4. Well, one thing that can be said for those who practice science – they provide lots of evidence and repeatable experiments to show that what they say it actually true. It’s a pity the pastors can’t and never will be able to do the same.

    Of course, you bring up the Catholic Hitler. He wasn’t an atheist and neither were his troops.

    1. I love the old atheist fundie myths – repeated as Gospel from the Internet….It’s ironic that in a post boasting about truth and facts you repeat a lie – and don’t offer any evidence or ‘repeatable experiments for it. Hitler was not a Catholic – and neither were most of this troops. But I suppose your faith won’t let you believe anything else?!

      1. Amazing! Every time you introduce Hitler with regard to his Christianity you get walloped.
        Perhaps you should pause to consider that you may not be quite the expert that you think you are?

      2. The Scottish Geologist, James Hutton ( https://en.wikipedia.org/wiki/James_Hutton ) challenged the Biblical dogma of the Earth’s being only a few thousand years old.

        Perhaps the Kirk will formally recognize its error and apologize to Hutton just as the Pope apologized to Galileo in 1992.

        Amusingly enough , the Grand Mufti of Saudi Arabia ( 1993 – 99 ), Sheikh Bin Baz, wrote a learned paper in which he stated that the Sun revolved round the Earth, which itself was flat.

      3. I think its the ‘know it all’ smug approach you have which is actually quite amusing. The Kirk did not persecute Hutton – In fact it was Hugh Miller, Free Church elder and leader who popularised the view of the earth being old. Perhaps you need to apologise?

  5. I have, for a very long time, seen it as ironic that “… Hitler’s megalomaniac dream of a pure Aryan race …” was the dream of one who was the diametric opposite of it!

  6. I fear that in the world of science much evidence and repeatable experimentation has long since been replaced by computer modelling. Perhaps the one constant has been the need to keep wealthy patrons on board.

  7. Hutton pre-dated Miller by two generations. The Scottish Enlightenment was to make short work of the Creation Myth’s timescale before Miller came on the scene.

    1. That was not your point. What evidence do you have that the Kirk persecuted or opposed Hutton?. The Scottish Enlighenment had nothing to do with the Creation timescale.

  8. I may have erred by about 15 minutes re Creation. Ussher pinned the time down to “nightfall preceding Sunday October 23rd , 4004 BC.”

    The date was added to the King James version. Well , Christians are not renowned for rigorous intellectual consistency .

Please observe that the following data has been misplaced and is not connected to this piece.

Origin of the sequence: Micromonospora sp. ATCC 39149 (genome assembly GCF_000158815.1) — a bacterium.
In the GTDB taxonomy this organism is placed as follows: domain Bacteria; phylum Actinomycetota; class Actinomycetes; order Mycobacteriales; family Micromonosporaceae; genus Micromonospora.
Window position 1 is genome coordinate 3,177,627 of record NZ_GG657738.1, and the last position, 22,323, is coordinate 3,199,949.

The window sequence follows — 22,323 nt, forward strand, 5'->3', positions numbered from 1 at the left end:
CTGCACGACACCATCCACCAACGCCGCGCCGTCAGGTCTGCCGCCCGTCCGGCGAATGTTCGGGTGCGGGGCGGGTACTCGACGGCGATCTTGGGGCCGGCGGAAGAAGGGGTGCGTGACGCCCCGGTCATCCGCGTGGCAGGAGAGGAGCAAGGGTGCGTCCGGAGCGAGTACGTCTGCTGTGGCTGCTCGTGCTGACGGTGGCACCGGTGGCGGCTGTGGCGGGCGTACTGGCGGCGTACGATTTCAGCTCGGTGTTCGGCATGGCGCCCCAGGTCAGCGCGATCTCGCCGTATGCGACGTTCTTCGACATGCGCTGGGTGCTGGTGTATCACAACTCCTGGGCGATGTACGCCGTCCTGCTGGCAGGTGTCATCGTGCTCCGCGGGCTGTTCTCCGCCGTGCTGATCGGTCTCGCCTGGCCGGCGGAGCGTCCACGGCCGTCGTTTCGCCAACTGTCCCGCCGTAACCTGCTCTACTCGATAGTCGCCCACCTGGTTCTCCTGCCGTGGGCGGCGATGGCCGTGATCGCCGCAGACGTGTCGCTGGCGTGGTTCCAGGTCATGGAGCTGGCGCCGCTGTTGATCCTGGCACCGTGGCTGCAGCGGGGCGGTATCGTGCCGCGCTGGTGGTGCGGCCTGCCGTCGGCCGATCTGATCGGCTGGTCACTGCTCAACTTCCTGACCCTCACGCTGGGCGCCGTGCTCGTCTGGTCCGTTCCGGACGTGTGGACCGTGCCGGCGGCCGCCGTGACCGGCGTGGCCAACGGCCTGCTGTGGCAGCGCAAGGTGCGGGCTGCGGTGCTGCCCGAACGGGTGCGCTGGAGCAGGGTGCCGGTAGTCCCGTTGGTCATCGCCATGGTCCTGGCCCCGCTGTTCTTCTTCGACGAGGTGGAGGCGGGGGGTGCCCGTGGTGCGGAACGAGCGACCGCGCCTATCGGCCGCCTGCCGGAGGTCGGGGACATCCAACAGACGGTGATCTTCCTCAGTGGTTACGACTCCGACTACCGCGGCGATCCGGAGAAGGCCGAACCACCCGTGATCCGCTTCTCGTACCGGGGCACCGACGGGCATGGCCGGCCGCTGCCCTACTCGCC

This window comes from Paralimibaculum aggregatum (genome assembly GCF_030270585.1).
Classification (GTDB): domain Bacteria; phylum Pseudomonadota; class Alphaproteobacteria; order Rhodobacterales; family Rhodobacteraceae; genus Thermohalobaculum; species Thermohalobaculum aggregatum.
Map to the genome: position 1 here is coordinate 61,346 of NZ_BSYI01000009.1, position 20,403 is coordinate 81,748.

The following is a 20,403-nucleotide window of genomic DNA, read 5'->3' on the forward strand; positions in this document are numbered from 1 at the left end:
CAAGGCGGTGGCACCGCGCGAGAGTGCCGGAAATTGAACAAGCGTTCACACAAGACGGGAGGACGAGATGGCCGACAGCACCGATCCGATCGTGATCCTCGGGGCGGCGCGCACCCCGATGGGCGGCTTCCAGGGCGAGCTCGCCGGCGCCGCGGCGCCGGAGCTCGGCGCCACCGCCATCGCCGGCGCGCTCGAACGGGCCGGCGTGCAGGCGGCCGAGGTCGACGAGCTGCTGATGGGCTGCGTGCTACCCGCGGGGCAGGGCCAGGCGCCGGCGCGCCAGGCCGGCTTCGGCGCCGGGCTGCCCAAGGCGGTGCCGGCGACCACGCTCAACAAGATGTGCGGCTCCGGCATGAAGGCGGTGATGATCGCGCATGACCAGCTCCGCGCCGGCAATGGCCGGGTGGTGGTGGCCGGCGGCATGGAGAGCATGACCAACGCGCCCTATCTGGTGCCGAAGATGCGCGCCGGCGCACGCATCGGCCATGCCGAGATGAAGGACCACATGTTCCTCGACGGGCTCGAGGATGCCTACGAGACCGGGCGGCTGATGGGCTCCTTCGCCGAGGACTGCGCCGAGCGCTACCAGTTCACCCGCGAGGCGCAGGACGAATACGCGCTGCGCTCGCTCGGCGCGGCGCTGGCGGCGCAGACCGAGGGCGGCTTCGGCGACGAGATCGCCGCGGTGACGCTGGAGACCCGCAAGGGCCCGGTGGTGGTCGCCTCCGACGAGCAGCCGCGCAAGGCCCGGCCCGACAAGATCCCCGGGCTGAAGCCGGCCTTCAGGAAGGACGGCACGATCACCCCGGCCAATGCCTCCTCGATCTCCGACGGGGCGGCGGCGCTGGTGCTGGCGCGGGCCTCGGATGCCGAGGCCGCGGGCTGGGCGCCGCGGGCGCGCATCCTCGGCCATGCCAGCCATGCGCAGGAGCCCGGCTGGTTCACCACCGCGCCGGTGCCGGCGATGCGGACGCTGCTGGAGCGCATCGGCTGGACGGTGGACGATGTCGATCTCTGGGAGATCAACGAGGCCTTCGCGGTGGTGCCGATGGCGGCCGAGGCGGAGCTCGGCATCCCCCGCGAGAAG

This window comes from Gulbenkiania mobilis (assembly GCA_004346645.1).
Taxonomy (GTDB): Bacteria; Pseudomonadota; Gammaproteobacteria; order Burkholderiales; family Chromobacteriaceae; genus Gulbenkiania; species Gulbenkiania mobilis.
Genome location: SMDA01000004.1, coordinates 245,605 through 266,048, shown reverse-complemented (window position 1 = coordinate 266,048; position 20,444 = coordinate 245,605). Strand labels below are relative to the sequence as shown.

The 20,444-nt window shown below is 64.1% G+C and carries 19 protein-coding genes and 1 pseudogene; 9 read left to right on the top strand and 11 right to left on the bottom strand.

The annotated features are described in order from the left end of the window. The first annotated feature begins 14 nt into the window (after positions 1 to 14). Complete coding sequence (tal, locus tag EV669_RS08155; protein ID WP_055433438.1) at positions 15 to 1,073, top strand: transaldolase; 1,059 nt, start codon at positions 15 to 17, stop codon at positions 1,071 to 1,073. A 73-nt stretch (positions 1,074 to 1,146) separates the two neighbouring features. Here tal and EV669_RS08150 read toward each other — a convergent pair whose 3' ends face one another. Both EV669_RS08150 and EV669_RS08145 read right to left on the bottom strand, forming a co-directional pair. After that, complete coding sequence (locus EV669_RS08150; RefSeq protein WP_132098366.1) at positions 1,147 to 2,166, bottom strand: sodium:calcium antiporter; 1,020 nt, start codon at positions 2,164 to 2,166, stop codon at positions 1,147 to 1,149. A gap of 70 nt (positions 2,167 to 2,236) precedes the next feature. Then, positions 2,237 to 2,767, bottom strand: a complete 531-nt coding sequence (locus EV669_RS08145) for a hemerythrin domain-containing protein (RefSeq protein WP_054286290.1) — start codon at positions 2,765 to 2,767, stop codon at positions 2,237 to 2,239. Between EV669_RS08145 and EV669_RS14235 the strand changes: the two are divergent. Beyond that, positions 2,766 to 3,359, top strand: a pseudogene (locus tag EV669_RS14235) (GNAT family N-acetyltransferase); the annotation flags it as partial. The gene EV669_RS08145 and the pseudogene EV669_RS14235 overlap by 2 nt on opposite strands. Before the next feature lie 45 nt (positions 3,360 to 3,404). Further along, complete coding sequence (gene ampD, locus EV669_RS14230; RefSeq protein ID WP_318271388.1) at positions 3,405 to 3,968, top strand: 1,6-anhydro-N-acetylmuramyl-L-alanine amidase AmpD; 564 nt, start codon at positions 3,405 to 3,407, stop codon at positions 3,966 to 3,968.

9. No the date was not part of the ORIGINAL KJV – it was only that Ussher’s dating was a trusted addendum.

    1. And again you don’t know that – you are just making it up. The Puritans and Scottish Kirk regarded adding to the Bible as a sin. Perhaps stick to what you know?

  10. Wee Free and Unco Richt.

    Additions to any text may be valid if the editorial Board ( Council of Nicea – style ) agree.

    The date was added but I did not know that the Wee Free was at variance with the date , the addition and also the historical evidence of their eyes.

    Theological fantasies are your department so I must bow to your inferior knowledge.

    1. I guess you follow the old mantra – when you are in a hole keep digging. No – no Christian believes you have the right to add to the text and no the date was not added to the KJV (although it might have been put as a comment on some editions). I realise that your relationship with truth is somewhat jaded but you should have the courtesy to admit your mistake and avoid the old defence of when wrong – just shout louder!

    2. Oh please stop this pathetic jousting! Who on earth cares if poor ol’ Bishop Usher had a go at working out a start date and got it wrong? Theologians get things wrong and so do Scientists – frequently. Science and Theology can have a wonderfully symbiotic relationship where there is mutual respect and understanding, instead of immature sniping and point scoring. For every theologian whose notions were wrong, there are a bunch of scientists whose pet theories have also been de-bunked. For every ‘theological fantasy’ there is a bunch of ‘naturalist fantasies’ to match them. In our current crisis, it would be wonderful if our politicians could trust God, act with integrity and ‘follow the science’ .